Timor-Leste

Individual - Other issues

Last reviewed - 12 February 2020

Taxation of petroleum operations

The taxation of petroleum operations in Timor-Leste is partly covered by the TDA. However, the TDA operates only to modify the taxation of petroleum activities pursuant to a number of legacy tax regimes. These modifications apply to contractors, sub-contractors, and any other parties receiving income from the supply of goods or services to a contractor or sub-contractor.

Specific provisions for the taxation of petroleum operations include a personal income tax (PIT) rate of 30% for residents or 20% for non-residents.

Special tax regime for the Joint Petroleum Development Area (JPDA)

The JPDA is a geographical area in the Timor Sea known to be rich in hydrocarbon deposits. The JPDA covers the 'Annex F' production sharing contracts (PSCs) (see below) known as Bayu-Undan (including the Elang Kakatua and Kakatua North fields) PSCs, and Greater Sunrise. The JPDA also covers a number of non-Annex F PSCs.

Pursuant to the Timor Sea Treaty (TST), the JPDA is technically within the taxation jurisdiction of both Timor-Leste and Australia and therefore falls under the joint control and management of Timor-Leste and Australia. ‘Annex F’ of the TST refers to the PSCs with commercial discoveries at the time of the TST signing and so imbeds a number of historical tax principles.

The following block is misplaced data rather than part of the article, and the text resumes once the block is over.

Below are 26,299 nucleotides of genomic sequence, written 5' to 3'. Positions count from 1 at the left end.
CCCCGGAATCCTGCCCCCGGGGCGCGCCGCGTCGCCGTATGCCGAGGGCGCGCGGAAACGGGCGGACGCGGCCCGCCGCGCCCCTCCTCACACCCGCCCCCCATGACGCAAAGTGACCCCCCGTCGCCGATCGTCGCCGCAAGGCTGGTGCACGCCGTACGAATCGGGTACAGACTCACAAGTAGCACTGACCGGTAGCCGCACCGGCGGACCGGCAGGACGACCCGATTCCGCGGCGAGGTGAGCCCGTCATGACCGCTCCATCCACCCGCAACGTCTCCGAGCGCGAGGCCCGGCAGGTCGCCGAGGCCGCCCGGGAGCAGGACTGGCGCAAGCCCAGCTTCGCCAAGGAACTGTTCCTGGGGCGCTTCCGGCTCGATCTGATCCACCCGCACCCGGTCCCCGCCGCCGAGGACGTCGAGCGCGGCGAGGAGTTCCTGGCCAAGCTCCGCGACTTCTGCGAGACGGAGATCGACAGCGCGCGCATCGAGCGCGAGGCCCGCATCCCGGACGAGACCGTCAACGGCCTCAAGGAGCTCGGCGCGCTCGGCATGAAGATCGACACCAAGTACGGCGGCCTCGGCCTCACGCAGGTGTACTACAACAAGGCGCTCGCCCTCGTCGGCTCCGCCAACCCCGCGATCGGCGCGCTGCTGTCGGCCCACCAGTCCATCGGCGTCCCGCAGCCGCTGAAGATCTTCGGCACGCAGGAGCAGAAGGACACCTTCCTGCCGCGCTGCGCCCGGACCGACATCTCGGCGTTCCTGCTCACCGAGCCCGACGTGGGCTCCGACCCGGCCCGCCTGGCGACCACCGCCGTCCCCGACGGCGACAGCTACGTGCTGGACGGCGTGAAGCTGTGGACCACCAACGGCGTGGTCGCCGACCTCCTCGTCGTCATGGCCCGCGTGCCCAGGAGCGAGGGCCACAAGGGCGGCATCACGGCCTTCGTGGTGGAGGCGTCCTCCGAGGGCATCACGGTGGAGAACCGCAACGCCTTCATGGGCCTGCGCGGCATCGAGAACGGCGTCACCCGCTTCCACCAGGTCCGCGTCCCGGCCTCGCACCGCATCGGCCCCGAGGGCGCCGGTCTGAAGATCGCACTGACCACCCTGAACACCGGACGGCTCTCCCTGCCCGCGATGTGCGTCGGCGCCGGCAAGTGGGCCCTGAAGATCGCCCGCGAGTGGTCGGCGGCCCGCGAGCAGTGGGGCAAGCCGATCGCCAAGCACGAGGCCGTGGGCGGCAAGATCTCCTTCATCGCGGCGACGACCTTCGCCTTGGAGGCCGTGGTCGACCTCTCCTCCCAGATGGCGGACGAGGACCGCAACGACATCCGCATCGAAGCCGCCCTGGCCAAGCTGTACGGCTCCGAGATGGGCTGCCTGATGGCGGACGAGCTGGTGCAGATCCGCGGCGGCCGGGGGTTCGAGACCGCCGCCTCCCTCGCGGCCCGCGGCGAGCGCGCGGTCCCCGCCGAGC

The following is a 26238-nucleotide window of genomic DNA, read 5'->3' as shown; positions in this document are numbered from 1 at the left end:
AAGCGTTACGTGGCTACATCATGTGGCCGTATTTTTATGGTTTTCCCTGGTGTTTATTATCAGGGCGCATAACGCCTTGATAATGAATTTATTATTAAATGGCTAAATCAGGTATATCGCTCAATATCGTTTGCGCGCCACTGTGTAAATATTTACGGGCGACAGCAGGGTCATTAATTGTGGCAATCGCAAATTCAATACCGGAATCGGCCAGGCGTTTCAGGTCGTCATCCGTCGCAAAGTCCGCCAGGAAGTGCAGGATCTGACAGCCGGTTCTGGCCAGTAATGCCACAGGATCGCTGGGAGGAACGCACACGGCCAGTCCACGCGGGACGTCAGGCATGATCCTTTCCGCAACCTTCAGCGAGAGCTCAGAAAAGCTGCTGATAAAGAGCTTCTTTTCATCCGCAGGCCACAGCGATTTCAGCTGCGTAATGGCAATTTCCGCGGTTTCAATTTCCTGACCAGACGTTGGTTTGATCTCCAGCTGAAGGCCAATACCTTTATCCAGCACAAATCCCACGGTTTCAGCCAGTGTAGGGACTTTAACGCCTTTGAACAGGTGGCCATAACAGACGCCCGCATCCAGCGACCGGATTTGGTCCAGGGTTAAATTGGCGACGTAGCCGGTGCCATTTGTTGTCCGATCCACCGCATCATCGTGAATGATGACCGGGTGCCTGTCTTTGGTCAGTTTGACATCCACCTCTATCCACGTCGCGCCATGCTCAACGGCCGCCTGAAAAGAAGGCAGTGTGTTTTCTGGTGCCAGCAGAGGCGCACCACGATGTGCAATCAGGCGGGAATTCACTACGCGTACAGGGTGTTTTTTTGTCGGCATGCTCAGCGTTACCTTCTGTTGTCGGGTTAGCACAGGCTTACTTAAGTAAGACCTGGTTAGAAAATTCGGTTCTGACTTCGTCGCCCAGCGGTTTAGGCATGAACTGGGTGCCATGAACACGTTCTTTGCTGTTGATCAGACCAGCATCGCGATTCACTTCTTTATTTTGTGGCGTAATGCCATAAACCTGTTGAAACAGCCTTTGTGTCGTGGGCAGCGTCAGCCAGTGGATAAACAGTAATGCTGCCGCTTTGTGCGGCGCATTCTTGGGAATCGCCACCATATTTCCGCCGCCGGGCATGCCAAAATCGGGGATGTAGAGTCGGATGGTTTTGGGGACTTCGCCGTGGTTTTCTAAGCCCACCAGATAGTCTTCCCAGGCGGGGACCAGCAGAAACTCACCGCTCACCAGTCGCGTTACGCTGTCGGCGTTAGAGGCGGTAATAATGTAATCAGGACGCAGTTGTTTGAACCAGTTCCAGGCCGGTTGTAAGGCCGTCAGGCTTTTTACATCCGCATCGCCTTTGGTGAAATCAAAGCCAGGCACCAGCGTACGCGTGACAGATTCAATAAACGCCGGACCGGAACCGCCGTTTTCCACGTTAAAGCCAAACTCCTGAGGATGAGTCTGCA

Control of the JPDA is exercised by a 'Joint Authority' containing representation from Australia and Timor-Leste. The petroleum activities covering the exploration, development, processing, transportation, and marketing of hydrocarbons are carried out pursuant to PSCs entered into between the designated authority and the oil company in question.

Under the TST, revenue from the JPDA PSCs is split 90% for Timor-Leste and 10% for Australia. Accordingly, for tax calculation purposes, business profits or losses of an entity carrying on business in the JPDA are reduced by the 'reduction percentage' of 90% for Timor-Leste and 10% for Australia. This effectively means that the tax rates applied by Timor-Leste and Australia are at 90% and 10% of their respective national level.